Source of book image: http://d.gr-assets.com/books/1360928417l/15904345.jpg
(p. C4) If paperwork studies have an unofficial standard-bearer and theoretician, it’s Mr. Kafka. In “The Demon of Writing” he lays out a concise if eccentric intellectual history of people’s relationship with the paperwork that governs (and gums up) so many aspects of modern life. The rise of modern bureaucracy is a well-established topic in sociology and political science, where it is often related as a tale of increasing order and rationality. But the paper’s-eye view championed by Mr. Kafka tells a more chaotic story of things going wrong, or at least getting seriously messy.
It’s an idea that makes perfect sense to any modern cubicle dweller whose overflowing desk stands as a rebuke to the utopian promise of the paperless office. But Mr. Kafka traces the modern age of paperwork to the French Revolution and the Declaration of the Rights of Man, which guaranteed citizens the right to request a full accounting of the government. An explosion of paper followed, along with jokes, gripes and tirades against the indignity of rule by paper-pushing clerks, a fair number of whom, judging from the stories in Mr. Kafka’s book, went mad.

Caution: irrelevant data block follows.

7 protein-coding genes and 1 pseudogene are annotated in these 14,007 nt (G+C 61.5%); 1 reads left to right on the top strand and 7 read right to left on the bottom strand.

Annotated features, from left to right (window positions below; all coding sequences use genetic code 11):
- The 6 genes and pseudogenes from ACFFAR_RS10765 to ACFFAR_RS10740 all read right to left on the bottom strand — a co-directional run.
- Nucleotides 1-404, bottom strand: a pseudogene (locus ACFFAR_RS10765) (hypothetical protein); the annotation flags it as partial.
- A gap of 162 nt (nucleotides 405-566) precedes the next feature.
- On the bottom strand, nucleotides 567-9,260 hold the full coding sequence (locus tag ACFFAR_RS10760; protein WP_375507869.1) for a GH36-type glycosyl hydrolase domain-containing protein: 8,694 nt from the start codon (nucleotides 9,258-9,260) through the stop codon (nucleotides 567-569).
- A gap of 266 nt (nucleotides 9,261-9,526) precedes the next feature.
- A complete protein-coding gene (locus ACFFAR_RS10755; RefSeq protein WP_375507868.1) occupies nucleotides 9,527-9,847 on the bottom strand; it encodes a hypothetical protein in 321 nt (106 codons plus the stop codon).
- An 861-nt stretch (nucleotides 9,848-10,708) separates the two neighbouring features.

For the full story, see:
JENNIFER SCHUESSLER. “The Paper Trail Through History.” The New York Times (Mon., December 17, 2012): C1 & C4.
(Note: the online version of the story has the date December 16, 2012.)
Kafka’s book, mentioned above, is:
Kafka, Ben. The Demon of Writing: Powers and Failures of Paperwork. Cambridge, Mass.: Zone Books, 2012.